Rose’s lime juice was first patented in 1867. As a child I could not get enough of its invigorating, slightly sour taste. I imagined Rose was a woman, as in Cider with Rosie, but no: she was a he!
The Rose family were shipbuilders in Leith near Edinburgh, Scotland, and Lauchlin Rose set up a branch of business provisioning ships with supplies which included lime juice. Lime juice was remedy against scurvy and the Merchant Shipping Act of 1867 made it compulsory for all ocean going ships to carry lime juice rations.
The passing of the Merchant Shipping Act by the British Parliament had been a long time coming. Naval Surgeon James Lind’s studies of the effect of vitamin C on the human organism encouraged Gilbert Blane and Thomas Trotter to continue studying its effects. The report of their observations published in 1815 made the authorities sit up and take note and sailors in both the Royal Navy and the British Mercantile Marine were to benefit enormously.
The Merchant Shipping Act of 1867 describes the quality of lime juice must have and provided for a detailed manual telling when the crew should take their daily rations of lime juice. Eventually scurvy on the high seas was brought under control but not before Lauchlin Rose had patented the method used to preserve citrus juice without alcohol. The Merchant Shipping Act made his product nearly ubiquitous, hence – possibly – the term “limey” for British sailors. The brand was introduced to the United States in 1901.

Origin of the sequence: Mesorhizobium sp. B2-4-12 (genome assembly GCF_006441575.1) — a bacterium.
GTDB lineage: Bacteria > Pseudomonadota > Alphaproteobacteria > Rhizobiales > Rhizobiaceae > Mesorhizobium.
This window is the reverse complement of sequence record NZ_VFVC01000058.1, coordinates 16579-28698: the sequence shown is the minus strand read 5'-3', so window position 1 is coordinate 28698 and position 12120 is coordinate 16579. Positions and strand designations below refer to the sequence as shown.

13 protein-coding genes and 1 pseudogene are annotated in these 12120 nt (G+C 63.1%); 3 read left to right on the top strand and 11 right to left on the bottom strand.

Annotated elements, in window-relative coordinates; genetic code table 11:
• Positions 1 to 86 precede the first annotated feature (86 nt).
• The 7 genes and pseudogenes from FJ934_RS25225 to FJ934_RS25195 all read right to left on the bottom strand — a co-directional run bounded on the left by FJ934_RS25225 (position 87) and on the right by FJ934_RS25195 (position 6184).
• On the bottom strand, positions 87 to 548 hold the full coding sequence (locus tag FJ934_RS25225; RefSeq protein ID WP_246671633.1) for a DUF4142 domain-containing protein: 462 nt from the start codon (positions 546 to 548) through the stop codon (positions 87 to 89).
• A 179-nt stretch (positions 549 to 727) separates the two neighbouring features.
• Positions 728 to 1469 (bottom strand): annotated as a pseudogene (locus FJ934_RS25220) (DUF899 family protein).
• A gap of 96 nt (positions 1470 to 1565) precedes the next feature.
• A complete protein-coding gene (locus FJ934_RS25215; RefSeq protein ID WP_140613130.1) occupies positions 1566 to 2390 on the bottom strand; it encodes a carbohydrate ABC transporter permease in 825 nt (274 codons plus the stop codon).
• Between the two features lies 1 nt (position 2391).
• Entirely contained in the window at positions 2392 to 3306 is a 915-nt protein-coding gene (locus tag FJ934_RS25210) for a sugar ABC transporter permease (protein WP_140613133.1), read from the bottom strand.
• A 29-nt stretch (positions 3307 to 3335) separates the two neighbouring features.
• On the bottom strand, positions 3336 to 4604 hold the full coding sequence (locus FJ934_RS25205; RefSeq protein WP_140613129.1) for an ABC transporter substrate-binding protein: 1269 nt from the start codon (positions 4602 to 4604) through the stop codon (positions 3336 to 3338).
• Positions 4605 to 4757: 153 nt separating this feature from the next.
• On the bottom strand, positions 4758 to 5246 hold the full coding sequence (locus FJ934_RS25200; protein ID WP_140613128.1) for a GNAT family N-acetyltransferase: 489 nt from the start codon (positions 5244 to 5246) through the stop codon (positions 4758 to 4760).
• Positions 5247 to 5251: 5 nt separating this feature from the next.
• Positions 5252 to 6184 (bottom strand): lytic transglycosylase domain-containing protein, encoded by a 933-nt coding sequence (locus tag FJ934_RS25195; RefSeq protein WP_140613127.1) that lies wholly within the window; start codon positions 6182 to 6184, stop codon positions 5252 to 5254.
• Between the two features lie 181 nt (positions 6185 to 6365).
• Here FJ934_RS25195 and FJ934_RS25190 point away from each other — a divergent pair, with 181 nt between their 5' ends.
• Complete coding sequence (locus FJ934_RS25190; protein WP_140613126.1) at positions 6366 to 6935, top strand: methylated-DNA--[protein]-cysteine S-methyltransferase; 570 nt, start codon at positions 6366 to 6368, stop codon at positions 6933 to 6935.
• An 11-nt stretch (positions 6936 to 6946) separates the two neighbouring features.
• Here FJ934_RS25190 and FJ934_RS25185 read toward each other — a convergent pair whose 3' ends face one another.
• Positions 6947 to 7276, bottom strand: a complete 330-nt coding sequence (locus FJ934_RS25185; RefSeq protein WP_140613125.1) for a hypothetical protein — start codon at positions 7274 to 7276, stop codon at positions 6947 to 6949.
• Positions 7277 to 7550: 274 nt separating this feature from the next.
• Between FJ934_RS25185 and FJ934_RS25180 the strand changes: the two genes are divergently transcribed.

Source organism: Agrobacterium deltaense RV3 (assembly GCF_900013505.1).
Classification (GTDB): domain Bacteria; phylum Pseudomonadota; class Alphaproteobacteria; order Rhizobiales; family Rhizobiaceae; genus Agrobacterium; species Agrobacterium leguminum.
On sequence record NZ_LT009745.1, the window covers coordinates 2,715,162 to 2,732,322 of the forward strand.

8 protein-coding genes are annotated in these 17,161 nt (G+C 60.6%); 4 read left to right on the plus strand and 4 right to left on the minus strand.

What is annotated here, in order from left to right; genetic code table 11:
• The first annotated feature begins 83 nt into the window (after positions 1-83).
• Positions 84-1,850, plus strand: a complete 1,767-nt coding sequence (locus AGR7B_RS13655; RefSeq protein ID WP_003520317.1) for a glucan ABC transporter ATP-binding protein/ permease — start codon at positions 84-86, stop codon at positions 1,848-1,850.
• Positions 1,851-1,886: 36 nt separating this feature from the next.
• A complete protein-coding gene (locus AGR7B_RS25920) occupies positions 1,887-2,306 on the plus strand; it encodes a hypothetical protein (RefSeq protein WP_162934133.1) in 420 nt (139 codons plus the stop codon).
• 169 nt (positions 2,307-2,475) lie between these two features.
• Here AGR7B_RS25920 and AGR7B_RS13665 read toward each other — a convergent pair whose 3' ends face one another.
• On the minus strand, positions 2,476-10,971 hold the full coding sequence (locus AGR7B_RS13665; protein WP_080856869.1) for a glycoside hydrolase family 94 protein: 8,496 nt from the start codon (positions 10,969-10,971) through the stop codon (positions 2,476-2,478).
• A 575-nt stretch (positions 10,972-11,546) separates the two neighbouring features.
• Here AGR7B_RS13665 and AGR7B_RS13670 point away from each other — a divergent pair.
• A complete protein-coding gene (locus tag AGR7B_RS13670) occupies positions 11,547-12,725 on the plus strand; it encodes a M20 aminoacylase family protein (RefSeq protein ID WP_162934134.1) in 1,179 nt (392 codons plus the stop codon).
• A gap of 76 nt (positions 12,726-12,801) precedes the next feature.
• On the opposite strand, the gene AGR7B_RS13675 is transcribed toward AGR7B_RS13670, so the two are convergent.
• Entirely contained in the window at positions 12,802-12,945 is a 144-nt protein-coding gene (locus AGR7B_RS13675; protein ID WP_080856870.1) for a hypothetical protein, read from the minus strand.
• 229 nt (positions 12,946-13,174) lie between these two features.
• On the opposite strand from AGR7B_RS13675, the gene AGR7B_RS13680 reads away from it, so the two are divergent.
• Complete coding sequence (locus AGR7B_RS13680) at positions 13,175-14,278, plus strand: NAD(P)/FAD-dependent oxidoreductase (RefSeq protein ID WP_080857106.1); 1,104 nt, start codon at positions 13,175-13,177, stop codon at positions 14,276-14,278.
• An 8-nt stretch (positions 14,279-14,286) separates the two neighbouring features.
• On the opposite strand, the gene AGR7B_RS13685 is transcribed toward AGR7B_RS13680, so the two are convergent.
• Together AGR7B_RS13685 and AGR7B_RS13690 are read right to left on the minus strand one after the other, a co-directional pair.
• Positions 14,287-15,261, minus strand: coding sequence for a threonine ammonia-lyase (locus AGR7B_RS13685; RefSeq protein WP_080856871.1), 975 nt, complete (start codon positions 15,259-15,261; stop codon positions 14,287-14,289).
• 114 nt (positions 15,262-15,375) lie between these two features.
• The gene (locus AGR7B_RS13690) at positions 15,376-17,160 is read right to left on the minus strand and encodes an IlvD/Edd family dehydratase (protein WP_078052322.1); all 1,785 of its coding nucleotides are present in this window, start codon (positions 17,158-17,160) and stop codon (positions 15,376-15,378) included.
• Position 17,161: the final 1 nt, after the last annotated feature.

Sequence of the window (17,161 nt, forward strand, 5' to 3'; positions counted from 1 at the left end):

Lauchlin Rose realised that while neat lime juice taken for medical purposes by sailors might not be everyone’s cup of tea [is that a mixed metaphor?], a sweetened, bottled, and attractively labelled lime juice could well become popular in Britain. In 1868 the first factory producing lime juice was set up (by Rose) on Commercial Street in Leith. In 1893 he bought estates in Dominica and planted lime trees to meet the demand for his new drink. At one time the lush island of Dominica was the world’s largest producer of limes. By 1924 lime juice had become so popular that the company established new plantations on the Gold Coast to supplement supplies.
After the end of World War II, the company saw its market share in the United Kingdom grow. In 1957, Schweppes acquired the company and operated it in the UK where Rose’s lime juice mixed with ice-cold tonic water made by “Schhh… You Know Who” became a fashionable non-alcoholic alternative to vodka and lime.
There are many imitations but, as the poet observed, while a Rose’s by any other name would smell as sweet, it certainly doesn’t taste the same!